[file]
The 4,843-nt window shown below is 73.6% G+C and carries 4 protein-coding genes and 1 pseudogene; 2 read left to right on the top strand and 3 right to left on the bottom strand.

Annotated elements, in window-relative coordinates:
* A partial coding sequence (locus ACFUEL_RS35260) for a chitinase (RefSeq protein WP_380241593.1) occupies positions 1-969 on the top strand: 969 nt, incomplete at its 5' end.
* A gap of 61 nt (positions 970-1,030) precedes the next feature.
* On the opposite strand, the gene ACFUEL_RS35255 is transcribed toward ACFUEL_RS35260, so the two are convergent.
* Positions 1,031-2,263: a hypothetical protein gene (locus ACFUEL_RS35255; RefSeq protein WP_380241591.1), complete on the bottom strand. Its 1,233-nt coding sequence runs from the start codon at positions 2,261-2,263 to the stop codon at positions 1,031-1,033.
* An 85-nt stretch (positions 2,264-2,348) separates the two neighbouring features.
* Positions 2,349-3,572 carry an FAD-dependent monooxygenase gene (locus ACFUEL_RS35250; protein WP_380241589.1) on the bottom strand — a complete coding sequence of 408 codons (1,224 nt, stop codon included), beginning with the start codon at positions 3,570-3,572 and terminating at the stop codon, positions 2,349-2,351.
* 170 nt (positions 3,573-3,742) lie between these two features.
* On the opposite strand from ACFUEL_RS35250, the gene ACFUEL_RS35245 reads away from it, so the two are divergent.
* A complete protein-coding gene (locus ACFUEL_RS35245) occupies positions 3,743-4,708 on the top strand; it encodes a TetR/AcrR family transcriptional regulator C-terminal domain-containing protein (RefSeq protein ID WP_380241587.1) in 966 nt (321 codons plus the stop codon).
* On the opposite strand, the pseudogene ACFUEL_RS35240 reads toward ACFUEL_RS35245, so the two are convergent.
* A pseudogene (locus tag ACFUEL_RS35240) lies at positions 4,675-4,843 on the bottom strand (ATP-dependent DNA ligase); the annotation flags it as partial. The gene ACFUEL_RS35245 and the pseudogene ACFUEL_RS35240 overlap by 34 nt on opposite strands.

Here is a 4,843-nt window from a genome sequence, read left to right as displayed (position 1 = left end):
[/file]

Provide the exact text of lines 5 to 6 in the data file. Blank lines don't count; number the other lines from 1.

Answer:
* On the opposite strand, the gene ACFUEL_RS35255 is transcribed toward ACFUEL_RS35260, so the two are convergent.
* Positions 1,031-2,263: a hypothetical protein gene (locus ACFUEL_RS35255; RefSeq protein WP_380241591.1), complete on the bottom strand. Its 1,233-nt coding sequence runs from the start codon at positions 2,261-2,263 to the stop codon at positions 1,031-1,033.